A common myth that you might hear about cattle is that they have four stomachs. While this is a common misconception, it is true that a cow’s stomach does work differently than ours. Cattle might not have four stomachs, but their stomach does have four compartments, each filling their own role in the digestive process.
The rumen is the first stop for the feed the cow consumes. This compartment is the largest of the four compartments and can hold around 25 gallons of content, depending on the size of the cow. The rumen acts as a storage and fermentation compartment. While the food sits in the rumen, microbes break down the feed and make volatile fatty acids (VFA), which the rumen then absorbs most of while sending the rest of the feed into the second compartment.
The second compartment in a cow’s stomach is the reticulum. The reticulum is located close to the heart. This particular area within a cow’s stomach is where heavy feed and metal objects that cows accidentally consume will end up. Metal objects (i.e. nails, metal shards, etc.) could penetrate the tissue of the reticulum causing “hardware disease.”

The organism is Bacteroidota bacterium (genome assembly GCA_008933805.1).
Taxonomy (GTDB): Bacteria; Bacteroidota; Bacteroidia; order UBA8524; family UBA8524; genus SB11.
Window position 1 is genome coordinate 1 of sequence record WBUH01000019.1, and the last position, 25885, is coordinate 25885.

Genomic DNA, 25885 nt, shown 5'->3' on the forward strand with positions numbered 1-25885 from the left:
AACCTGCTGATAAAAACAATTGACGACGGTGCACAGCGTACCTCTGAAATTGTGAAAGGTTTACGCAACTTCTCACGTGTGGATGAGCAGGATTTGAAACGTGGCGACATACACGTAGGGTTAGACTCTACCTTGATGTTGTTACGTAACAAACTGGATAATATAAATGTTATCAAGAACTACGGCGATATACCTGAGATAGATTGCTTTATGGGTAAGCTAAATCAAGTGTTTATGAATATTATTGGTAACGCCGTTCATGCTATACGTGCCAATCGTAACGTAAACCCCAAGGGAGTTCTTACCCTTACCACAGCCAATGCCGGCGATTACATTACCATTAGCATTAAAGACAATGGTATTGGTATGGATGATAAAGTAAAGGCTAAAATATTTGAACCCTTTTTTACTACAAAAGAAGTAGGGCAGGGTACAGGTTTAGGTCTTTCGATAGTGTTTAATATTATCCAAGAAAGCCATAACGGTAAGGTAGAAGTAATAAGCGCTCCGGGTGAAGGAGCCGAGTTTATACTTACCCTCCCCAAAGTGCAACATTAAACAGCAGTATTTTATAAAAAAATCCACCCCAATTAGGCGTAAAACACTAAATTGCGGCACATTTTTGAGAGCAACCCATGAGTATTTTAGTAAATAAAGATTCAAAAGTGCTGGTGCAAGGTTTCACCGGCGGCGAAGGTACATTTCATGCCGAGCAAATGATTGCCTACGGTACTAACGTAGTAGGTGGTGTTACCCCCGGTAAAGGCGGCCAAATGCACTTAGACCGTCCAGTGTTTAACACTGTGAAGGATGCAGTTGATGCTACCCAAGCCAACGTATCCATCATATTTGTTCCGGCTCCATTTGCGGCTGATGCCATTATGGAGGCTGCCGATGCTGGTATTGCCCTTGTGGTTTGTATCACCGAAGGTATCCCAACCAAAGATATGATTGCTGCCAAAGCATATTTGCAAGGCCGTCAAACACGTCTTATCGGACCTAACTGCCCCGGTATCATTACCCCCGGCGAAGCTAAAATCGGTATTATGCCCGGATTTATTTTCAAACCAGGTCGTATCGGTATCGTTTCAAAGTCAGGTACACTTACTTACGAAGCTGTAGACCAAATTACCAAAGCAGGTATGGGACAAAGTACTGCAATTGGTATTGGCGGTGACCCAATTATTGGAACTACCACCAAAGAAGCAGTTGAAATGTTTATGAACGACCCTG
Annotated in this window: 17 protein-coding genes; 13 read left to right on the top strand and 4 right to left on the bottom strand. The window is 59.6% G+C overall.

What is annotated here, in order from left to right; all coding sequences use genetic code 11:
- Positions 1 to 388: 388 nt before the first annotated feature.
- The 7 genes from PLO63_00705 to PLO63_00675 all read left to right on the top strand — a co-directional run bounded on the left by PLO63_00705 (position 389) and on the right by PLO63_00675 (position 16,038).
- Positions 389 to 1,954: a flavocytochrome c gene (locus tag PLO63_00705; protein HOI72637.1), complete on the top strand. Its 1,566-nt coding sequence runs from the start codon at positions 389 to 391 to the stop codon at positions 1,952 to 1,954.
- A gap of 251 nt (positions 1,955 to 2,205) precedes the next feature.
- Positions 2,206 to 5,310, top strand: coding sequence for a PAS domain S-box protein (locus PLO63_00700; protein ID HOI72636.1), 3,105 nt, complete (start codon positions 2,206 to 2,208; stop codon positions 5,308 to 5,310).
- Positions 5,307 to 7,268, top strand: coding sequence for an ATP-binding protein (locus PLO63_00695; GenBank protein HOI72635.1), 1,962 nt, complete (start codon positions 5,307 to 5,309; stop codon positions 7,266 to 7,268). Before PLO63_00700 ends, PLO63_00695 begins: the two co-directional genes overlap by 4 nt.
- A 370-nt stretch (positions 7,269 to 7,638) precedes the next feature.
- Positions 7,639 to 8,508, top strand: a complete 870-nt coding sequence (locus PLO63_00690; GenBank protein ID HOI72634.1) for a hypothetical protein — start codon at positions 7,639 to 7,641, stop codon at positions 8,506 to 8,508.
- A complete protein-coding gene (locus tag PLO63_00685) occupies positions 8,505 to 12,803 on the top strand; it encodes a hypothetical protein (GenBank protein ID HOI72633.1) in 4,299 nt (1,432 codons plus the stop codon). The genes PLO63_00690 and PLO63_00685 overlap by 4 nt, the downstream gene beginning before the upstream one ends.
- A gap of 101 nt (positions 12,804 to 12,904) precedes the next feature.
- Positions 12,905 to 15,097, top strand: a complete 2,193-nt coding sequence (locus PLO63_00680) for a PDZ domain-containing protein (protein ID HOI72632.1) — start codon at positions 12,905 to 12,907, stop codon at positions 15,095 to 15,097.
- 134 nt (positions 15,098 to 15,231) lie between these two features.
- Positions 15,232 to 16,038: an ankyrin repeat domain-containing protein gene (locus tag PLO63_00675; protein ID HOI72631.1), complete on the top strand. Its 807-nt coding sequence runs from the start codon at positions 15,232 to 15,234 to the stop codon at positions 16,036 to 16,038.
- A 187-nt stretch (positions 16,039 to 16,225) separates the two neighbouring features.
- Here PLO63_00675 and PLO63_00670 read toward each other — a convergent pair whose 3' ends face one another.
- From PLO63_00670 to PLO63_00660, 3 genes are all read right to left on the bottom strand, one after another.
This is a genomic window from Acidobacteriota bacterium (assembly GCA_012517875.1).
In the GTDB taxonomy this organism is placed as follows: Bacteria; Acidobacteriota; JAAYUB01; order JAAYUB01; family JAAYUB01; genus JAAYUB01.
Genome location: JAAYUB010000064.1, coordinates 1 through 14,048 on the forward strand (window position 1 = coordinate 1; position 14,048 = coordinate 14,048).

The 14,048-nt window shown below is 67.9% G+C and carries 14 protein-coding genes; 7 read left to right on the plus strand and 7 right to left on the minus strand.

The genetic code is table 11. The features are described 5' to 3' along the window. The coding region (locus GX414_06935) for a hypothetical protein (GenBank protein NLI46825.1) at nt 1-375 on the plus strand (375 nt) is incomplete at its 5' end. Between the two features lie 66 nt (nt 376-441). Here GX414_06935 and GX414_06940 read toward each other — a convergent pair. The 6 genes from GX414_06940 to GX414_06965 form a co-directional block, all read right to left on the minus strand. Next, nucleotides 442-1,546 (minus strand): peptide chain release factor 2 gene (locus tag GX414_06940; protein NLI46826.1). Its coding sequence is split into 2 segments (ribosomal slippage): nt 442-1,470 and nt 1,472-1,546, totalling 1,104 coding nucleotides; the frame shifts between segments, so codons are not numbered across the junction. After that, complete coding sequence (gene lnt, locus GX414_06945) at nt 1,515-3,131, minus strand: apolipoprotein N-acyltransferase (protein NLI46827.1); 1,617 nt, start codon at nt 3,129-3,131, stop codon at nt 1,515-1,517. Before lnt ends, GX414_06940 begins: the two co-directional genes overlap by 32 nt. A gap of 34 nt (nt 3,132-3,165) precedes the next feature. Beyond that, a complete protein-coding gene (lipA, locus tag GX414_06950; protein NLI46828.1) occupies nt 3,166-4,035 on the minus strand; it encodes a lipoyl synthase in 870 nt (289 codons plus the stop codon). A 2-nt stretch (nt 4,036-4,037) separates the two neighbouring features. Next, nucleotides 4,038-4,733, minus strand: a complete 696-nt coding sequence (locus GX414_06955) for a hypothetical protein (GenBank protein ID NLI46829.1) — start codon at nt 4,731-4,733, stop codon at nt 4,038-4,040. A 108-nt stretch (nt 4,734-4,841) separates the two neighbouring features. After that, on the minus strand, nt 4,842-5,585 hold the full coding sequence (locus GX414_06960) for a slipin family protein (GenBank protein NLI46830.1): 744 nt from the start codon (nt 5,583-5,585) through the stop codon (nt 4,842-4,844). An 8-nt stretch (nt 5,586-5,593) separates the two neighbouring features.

The omasum is the third stop for feed products. The omasum can only hold about 2 gallons, and it is made of leaf-like tissue (similar to pages in a book). In this stage, the Omasum absorbs water for the cow and acts as a filter that only allows small particles of food and some liquids to move onto the fourth compartment.
The fourth and final compartment of the cow’s stomach is the abomasum. This is often referred to as the “true stomach.” It can hold about 7 gallons. This compartment functions much like a human stomach. This is where stomach acids and enzymes work to breakdown the feed before it moves into the small intestine.
Because cows eat grass and other roughage, the one-compartment stomach just doesn’t cut it. These kinds of feed are difficult to digest, so the four different compartments help the cow to break it down, get the most nutrients possible, and pass the waste easily.